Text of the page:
Topbar Vote for Kendras blog in the 6th Annual @saveurmag Blog Awards is a Finalist for “Best Use of #Video” in the 6th Annual @saveurmag Blog Awards! We are one of six finalists (out of 50,000!) in the “Best Use of Video” category: and I need your vote! Click the link in the bio!

SAV 15 SBA LOGO final 0 Vote for Kendras blog in the 6th Annual @saveurmag Blog Awards

Vote for AmeriCulinariska

Now until April 30, 2015 voting will be open at NOTE: You have to sign up/login to vote. First hover over the AmeriCulinariska image, choose vote, and you’ll be asked to login or register. Simple process!

Musimbi Kanyoro, President and CEO of Global Fund for Women speaking at Women@TheTable: The Cutting Edge

musimbi kanyoro th Musimbi Kanyoro, President and CEO of Global Fund for Women speaking at Women@TheTable: The Cutting Edge

Dr Musimbi Kanyoro is the President and Chief Executive Officer of the Global Fund for Women and has been a passionate advocate for the health, development and human rights of women, girls and minority groups throughout her life. Prior to the Global Fund, Dr Kanyoro led the Population and Reproductive Health Programme at the David and Lucile Packard Foundation, and also served for 10 years as General Secretary of World YWCA. Dr. Kanyoro is a member of the Aspen Institute Leaders Council and the UNFPA/IPPF High-level Taskforce for Reproductive Health. She also sits on the boards of Intra Health, CHANGE and CARE.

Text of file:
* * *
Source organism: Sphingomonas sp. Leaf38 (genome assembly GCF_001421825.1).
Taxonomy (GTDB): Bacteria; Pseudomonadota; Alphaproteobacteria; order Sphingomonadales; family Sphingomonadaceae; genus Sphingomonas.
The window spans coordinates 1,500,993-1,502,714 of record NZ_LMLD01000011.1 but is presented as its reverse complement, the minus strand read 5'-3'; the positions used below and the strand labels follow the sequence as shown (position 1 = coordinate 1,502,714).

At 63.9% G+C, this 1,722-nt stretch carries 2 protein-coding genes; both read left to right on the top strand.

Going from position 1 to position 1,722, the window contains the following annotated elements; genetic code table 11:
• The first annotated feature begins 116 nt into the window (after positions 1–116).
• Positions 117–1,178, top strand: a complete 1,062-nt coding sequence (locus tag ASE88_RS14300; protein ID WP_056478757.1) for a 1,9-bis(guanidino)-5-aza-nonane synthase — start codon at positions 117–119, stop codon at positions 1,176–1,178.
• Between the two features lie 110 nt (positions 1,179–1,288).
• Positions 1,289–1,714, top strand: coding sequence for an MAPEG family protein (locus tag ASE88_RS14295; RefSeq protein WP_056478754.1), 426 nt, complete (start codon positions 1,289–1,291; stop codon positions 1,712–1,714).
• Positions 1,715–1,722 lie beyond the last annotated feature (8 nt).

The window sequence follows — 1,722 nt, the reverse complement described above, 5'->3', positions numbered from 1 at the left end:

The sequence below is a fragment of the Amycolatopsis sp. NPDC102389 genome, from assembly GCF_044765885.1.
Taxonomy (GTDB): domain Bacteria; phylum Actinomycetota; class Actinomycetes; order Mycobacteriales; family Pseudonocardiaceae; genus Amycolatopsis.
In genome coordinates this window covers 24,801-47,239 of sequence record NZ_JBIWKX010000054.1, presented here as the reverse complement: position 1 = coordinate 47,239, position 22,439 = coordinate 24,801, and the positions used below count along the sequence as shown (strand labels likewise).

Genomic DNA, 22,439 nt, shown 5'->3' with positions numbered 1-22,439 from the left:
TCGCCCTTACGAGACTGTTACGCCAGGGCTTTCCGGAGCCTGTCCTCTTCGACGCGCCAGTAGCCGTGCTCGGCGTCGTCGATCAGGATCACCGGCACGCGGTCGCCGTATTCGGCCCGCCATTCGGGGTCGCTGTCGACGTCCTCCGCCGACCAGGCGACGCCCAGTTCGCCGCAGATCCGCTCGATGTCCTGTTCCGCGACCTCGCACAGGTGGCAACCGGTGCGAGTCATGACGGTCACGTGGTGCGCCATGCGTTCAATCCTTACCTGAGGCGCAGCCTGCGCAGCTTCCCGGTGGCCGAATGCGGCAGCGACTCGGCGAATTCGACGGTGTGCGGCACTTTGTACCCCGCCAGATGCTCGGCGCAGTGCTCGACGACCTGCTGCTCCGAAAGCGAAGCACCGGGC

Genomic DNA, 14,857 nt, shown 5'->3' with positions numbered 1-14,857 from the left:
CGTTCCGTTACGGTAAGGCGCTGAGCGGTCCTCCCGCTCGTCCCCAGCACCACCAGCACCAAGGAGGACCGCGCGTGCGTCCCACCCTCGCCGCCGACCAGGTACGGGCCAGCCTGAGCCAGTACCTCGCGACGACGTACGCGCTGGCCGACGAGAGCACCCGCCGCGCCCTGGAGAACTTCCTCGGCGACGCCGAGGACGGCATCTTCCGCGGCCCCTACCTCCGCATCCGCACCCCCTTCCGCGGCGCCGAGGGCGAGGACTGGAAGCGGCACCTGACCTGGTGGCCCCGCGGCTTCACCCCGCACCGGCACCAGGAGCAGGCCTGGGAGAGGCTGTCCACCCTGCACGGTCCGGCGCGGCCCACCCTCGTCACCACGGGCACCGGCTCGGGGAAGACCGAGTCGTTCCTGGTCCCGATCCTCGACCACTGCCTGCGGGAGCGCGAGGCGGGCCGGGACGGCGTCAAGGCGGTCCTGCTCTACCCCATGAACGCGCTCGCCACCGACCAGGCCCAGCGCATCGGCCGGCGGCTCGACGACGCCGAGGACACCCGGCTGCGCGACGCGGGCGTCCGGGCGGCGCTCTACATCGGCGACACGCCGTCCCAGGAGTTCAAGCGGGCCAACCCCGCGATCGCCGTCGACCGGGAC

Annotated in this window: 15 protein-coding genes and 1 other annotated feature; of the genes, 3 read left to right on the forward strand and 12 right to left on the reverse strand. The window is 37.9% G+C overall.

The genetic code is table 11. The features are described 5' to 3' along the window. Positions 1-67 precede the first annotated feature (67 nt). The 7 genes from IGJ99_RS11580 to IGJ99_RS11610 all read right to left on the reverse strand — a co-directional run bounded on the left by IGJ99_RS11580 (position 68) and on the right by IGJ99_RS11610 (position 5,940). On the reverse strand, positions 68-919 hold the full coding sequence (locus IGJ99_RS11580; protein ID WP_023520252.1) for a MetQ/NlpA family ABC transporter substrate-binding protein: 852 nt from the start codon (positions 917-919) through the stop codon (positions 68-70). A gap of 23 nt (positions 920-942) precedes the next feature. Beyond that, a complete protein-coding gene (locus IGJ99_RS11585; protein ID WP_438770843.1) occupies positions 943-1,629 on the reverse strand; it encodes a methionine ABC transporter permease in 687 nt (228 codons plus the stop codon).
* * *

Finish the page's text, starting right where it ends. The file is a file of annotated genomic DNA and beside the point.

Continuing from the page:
Location Arts at the Old Fire Station, Oxford, England | 1 PM Thursday 16 April (BST)

 Musimbi Kanyoro, President and CEO of Global Fund for Women speaking at Women@TheTable: The Cutting Edge

Meagan Fallone, Barefoot College, CEO, (scaling its revolutionary rural model around the world); Musimbi Kanyoro, Global Fund for Women, CEO, (#BeTheSpark campaign to put women + technology front + center); Jensine Larsen, World Pulse, CEO, (digital vision to connect women worldwide + give voice to the voiceless) Antonella Notari Vischer, Womanity Foundation, Director, (replicating + scaling groundbreaking work); Sharon Bylenga, Media Matters for Women, Founder, (connecting rural women to information + community through technology).

Join us! Bring a friend!

And some great questions!
love, women@thetable

Barbados born Marvo Straughn from Lewisham tells us how she came up with the idea of her business of Caribbean Baby Foods.

How we started